Hemorrhoidectomy Preoperative Procedures

Preoperative tests may include blood and urine tests, a chest x-ray, and an EKG, depending on the patient's health. These tests are normally done a few days prior to surgery.

Medications that "thin" the blood, including aspirin, are usually discontinued before a scheduled surgery. Some drugs, such as the prescription medication warfarin (Coumadin, Jantoven, generics), usually must be withheld at least 3 or 4 days prior to a surgical procedure to avoid excessive bleeding during the surgery.

If general anesthesia is going to be used, nothing may be eaten from midnight on the evening before surgery until the procedure is completed. This includes food, water, chewing gum, and candy. This necessary precaution decreases the possibility of vomiting during and after surgery.

For local and spinal anesthesia, dietary restrictions vary. The surgeon may require patients to abstain from eating after midnight, and that should be clarified in advance.

Hemorrhoidectomies are performed in a hospital or outpatient surgery center. Some patients go home the same day and others remain in the hospital. Check-in is usually the same day as the surgery and at this time an informed consent form must be signed. This is a legal document acknowledging that the patient understands the procedure and its potential risks, and is aware of the medications they will receive.

The anesthesiologist (doctor who administers the anesthesia) performs a brief physical examination and obtains a patient history. It is important that the anesthesiologist is aware of all medications that the patient is taking, any allergies, and any prior adverse reaction to anesthesia. This information helps the anesthesiologist select the most suitable anesthetic agents and dosage and avoid possible complications.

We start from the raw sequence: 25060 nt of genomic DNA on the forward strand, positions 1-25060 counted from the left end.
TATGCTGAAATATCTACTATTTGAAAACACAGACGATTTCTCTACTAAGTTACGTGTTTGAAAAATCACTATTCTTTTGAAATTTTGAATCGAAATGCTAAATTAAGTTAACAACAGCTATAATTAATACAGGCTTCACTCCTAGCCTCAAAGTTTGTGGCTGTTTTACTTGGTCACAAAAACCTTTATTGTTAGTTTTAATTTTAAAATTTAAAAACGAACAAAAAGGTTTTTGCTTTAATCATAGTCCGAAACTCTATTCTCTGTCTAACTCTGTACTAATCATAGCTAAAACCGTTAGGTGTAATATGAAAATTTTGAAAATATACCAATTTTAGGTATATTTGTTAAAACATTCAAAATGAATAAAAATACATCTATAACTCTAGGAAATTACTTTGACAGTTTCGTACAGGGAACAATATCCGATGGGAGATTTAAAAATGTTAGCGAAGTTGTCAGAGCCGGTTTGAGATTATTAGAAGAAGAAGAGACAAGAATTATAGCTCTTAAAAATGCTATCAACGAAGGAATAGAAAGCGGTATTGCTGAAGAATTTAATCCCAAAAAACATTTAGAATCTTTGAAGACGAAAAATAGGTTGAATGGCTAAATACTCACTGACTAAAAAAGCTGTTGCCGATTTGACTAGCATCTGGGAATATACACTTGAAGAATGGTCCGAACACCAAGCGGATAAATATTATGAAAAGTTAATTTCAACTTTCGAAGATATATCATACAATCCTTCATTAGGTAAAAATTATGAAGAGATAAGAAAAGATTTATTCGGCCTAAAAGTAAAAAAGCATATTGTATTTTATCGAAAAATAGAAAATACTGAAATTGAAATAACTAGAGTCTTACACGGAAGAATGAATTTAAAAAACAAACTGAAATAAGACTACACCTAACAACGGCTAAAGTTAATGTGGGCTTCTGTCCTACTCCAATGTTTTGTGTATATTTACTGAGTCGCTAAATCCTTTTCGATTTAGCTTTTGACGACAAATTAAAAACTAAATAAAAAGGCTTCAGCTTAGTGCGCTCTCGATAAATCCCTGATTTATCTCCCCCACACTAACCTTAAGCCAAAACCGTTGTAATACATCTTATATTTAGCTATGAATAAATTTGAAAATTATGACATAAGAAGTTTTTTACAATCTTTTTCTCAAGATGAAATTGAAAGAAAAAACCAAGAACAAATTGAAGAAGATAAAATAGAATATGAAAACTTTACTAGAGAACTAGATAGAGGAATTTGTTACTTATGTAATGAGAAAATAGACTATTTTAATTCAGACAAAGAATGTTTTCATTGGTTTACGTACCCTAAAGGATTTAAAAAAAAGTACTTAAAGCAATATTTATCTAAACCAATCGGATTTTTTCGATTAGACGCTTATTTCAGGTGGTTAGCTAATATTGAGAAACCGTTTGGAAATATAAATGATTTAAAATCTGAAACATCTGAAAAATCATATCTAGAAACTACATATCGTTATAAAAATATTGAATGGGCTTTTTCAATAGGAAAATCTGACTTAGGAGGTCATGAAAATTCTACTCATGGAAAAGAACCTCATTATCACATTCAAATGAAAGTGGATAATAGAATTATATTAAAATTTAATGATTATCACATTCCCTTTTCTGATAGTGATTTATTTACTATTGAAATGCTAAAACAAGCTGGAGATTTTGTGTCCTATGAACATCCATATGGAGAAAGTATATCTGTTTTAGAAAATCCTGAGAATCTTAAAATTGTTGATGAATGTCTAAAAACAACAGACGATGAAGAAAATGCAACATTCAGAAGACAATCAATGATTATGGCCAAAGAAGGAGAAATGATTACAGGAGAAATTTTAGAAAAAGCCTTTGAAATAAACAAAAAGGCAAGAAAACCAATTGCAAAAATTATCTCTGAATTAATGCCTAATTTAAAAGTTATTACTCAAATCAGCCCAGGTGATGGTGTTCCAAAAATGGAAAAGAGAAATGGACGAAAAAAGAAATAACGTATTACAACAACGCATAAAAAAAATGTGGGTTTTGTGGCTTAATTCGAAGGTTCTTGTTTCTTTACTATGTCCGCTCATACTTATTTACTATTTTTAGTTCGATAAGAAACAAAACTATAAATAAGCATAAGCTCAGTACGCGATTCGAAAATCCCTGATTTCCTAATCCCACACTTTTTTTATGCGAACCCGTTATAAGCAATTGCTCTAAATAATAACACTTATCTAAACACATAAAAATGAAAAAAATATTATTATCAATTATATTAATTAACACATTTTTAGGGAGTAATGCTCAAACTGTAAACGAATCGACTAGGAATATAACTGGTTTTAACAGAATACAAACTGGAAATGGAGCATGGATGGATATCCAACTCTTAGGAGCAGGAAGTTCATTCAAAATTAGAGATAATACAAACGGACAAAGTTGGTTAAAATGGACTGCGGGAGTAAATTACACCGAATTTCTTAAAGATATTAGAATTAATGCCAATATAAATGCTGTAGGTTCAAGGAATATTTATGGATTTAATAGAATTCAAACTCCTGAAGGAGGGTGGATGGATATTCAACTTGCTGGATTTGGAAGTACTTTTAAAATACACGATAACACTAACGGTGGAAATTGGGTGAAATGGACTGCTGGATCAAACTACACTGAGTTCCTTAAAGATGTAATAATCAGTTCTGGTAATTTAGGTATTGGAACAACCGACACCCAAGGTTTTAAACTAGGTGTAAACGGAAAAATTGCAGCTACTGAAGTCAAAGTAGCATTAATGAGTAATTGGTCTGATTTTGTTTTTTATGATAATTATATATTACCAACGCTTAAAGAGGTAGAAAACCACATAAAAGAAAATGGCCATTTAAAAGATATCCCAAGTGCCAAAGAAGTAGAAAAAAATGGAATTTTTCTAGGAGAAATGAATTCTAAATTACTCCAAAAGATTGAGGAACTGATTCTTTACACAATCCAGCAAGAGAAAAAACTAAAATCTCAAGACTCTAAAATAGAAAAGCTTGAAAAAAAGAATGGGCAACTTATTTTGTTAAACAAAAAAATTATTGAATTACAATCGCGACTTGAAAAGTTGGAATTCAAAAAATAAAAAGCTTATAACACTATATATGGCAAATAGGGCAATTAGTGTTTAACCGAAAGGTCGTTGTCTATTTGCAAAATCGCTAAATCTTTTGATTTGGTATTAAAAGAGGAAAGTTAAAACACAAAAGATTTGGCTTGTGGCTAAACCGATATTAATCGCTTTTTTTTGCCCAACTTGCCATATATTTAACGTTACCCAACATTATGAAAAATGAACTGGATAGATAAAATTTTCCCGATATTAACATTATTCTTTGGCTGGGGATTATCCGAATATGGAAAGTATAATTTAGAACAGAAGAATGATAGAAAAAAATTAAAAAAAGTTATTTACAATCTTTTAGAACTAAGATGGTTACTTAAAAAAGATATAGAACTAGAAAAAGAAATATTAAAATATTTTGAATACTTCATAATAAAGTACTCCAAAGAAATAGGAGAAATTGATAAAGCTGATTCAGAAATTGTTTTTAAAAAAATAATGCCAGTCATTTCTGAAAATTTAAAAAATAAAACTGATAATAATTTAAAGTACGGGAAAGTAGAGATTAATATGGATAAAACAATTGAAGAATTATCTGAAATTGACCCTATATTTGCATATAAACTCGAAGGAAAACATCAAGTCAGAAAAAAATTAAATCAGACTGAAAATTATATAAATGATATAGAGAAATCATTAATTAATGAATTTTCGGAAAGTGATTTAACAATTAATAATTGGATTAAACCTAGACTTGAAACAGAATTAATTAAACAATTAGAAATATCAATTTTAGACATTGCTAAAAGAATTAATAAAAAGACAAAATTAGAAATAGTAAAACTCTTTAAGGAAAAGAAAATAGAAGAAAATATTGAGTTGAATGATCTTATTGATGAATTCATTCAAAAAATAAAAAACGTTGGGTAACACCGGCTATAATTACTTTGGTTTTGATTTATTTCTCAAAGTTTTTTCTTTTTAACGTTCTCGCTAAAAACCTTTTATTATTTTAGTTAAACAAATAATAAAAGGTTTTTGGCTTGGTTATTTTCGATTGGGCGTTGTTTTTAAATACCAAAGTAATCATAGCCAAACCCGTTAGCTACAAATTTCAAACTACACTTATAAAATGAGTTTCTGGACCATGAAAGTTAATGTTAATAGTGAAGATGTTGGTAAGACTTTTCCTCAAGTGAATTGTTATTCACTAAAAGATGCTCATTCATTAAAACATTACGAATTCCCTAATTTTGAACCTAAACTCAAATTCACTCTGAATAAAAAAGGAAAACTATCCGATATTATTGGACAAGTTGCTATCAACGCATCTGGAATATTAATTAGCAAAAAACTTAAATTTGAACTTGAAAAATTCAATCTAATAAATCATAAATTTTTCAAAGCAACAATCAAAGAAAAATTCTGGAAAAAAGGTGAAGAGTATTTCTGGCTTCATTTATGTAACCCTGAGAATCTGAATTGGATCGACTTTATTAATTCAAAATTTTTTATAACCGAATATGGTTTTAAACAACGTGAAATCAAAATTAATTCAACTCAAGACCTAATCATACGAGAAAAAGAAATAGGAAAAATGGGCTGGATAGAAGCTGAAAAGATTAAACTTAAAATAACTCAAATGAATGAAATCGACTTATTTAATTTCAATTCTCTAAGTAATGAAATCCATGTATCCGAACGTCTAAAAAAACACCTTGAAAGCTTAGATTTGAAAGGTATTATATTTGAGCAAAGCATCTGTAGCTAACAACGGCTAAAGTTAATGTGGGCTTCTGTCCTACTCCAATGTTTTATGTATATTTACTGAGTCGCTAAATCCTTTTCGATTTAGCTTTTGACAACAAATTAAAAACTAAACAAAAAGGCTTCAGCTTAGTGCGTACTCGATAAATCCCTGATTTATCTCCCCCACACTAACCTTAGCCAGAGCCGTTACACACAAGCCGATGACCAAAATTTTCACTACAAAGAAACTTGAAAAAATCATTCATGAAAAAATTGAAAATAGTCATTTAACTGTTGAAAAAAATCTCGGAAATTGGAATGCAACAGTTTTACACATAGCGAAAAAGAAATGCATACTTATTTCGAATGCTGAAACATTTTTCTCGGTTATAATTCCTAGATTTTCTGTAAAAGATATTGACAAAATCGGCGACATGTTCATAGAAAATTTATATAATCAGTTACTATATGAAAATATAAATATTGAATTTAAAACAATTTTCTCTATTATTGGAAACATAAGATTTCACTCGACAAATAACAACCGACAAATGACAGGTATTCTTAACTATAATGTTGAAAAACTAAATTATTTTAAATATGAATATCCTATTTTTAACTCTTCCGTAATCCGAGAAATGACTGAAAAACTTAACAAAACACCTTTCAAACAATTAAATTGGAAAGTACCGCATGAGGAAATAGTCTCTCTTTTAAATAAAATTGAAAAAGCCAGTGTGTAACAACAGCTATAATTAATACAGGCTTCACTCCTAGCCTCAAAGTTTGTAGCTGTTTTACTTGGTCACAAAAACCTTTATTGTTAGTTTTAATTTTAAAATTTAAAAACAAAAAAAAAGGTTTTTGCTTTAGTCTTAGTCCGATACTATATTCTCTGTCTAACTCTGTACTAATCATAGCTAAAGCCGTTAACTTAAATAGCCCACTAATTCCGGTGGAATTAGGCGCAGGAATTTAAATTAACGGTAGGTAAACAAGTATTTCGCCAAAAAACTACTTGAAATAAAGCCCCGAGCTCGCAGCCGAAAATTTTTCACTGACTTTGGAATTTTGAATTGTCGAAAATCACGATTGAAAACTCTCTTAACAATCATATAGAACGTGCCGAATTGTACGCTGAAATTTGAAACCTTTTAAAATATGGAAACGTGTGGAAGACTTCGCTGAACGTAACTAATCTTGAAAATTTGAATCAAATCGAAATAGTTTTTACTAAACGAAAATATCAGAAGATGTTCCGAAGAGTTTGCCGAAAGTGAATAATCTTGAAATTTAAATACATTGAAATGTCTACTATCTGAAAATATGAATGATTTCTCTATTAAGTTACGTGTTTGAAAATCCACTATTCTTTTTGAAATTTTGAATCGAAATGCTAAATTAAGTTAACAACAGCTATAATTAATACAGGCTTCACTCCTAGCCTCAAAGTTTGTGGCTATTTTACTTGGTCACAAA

Two to 4 hours before surgery, a mild laxative or enema may be ordered to clear out stool. A sedative also may be administered in the patient's room or in an area designed for patients who are about to undergo surgery. The sedative helps the patient relax and induces drowsiness. Sometimes it is given as an injection about an hour before the surgery, and sometimes it is given intravenously.

All patients have an intravenous line (IV) to administer fluid and medication before, during, and after surgery. The intravenous may be started in the hospital room or in the preoperative area. Anesthesia is given in the operating room.

Publication Review By: Stanley J. Swierzewski, III, M.D.

Published: 31 Oct 2001

Last Modified: 17 Sep 2015